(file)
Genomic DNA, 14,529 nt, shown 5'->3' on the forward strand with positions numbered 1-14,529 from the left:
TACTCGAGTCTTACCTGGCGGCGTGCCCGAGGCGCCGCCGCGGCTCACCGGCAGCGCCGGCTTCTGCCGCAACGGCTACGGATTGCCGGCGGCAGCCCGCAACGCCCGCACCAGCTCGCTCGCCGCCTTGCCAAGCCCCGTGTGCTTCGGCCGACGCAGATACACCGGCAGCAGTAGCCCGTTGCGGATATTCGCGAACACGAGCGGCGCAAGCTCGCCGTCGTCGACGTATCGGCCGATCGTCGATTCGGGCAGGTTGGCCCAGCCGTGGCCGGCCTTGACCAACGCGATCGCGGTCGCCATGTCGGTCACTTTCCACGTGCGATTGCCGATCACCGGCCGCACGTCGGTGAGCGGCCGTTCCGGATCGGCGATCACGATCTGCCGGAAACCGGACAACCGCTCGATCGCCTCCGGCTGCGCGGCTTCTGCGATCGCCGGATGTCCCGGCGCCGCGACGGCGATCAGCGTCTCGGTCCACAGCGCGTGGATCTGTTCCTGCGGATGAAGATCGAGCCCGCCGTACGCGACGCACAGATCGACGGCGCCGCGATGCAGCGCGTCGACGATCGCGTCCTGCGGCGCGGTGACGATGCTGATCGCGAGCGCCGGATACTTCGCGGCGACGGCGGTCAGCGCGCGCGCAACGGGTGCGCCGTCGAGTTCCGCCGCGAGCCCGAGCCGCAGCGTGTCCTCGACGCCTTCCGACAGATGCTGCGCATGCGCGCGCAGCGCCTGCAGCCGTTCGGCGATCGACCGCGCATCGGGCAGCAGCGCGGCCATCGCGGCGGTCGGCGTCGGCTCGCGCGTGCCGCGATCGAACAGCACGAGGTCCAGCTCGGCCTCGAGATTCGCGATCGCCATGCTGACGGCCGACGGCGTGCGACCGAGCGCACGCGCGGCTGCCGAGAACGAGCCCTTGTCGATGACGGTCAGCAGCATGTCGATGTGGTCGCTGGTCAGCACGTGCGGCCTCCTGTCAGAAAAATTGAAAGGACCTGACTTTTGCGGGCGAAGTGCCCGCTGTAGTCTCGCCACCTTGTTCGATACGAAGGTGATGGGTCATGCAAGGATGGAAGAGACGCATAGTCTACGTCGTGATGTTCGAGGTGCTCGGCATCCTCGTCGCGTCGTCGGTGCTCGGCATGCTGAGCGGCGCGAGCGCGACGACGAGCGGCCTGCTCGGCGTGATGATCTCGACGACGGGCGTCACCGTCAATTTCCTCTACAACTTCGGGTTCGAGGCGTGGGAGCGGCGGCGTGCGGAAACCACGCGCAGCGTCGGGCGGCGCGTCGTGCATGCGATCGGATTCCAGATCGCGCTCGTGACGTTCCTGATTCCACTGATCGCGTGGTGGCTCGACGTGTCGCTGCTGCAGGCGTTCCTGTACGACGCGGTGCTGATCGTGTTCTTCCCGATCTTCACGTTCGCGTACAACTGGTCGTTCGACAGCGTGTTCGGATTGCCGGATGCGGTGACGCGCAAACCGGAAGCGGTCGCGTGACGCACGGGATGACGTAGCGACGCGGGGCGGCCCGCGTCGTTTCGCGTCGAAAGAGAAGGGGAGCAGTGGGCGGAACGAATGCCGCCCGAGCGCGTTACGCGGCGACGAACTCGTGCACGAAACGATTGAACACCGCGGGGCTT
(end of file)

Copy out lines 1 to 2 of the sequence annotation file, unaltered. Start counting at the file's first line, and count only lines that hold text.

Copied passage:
Genomic DNA, 14,529 nt, shown 5'->3' on the forward strand with positions numbered 1-14,529 from the left:
TACTCGAGTCTTACCTGGCGGCGTGCCCGAGGCGCCGCCGCGGCTCACCGGCAGCGCCGGCTTCTGCCGCAACGGCTACGGATTGCCGGCGGCAGCCCGCAACGCCCGCACCAGCTCGCTCGCCGCCTTGCCAAGCCCCGTGTGCTTCGGCCGACGCAGATACACCGGCAGCAGTAGCCCGTTGCGGATATTCGCGAACACGAGCGGCGCAAGCTCGCCGTCGTCGACGTATCGGCCGATCGTCGATTCGGGCAGGTTGGCCCAGCCGTGGCCGGCCTTGACCAACGCGATCGCGGTCGCCATGTCGGTCACTTTCCACGTGCGATTGCCGATCACCGGCCGCACGTCGGTGAGCGGCCGTTCCGGATCGGCGATCACGATCTGCCGGAAACCGGACAACCGCTCGATCGCCTCCGGCTGCGCGGCTTCTGCGATCGCCGGATGTCCCGGCGCCGCGACGGCGATCAGCGTCTCGGTCCACAGCGCGTGGATCTGTTCCTGCGGATGAAGATCGAGCCCGCCGTACGCGACGCACAGATCGACGGCGCCGCGATGCAGCGCGTCGACGATCGCGTCCTGCGGCGCGGTGACGATGCTGATCGCGAGCGCCGGATACTTCGCGGCGACGGCGGTCAGCGCGCGCGCAACGGGTGCGCCGTCGAGTTCCGCCGCGAGCCCGAGCCGCAGCGTGTCCTCGACGCCTTCCGACAGATGCTGCGCATGCGCGCGCAGCGCCTGCAGCCGTTCGGCGATCGACCGCGCATCGGGCAGCAGCGCGGCCATCGCGGCGGTCGGCGTCGGCTCGCGCGTGCCGCGATCGAACAGCACGAGGTCCAGCTCGGCCTCGAGATTCGCGATCGCCATGCTGACGGCCGACGGCGTGCGACCGAGCGCACGCGCGGCTGCCGAGAACGAGCCCTTGTCGATGACGGTCAGCAGCATGTCGATGTGGTCGCTGGTCAGCACGTGCGGCCTCCTGTCAGAAAAATTGAAAGGACCTGACTTTTGCGGGCGAAGTGCCCGCTGTAGTCTCGCCACCTTGTTCGATACGAAGGTGATGGGTCATGCAAGGATGGAAGAGACGCATAGTCTACGTCGTGATGTTCGAGGTGCTCGGCATCCTCGTCGCGTCGTCGGTGCTCGGCATGCTGAGCGGCGCGAGCGCGACGACGAGCGGCCTGCTCGGCGTGATGATCTCGACGACGGGCGTCACCGTCAATTTCCTCTACAACTTCGGGTTCGAGGCGTGGGAGCGGCGGCGTGCGGAAACCACGCGCAGCGTCGGGCGGCGCGTCGTGCATGCGATCGGATTCCAGATCGCGCTCGTGACGTTCCTGATTCCACTGATCGCGTGGTGGCTCGACGTGTCGCTGCTGCAGGCGTTCCTGTACGACGCGGTGCTGATCGTGTTCTTCCCGATCTTCACGTTCGCGTACAACTGGTCGTTCGACAGCGTGTTCGGATTGCCGGATGCGGTGACGCGCAAACCGGAAGCGGTCGCGTGACGCACGGGATGACGTAGCGACGCGGGGCGGCCCGCGTCGTTTCGCGTCGAAAGAGAAGGGGAGCAGTGGGCGGAACGAATGCCGCCCGAGCGCGTTACGCGGCGACGAACTCGTGCACGAAACGATTGAACACCGCGGGGCTT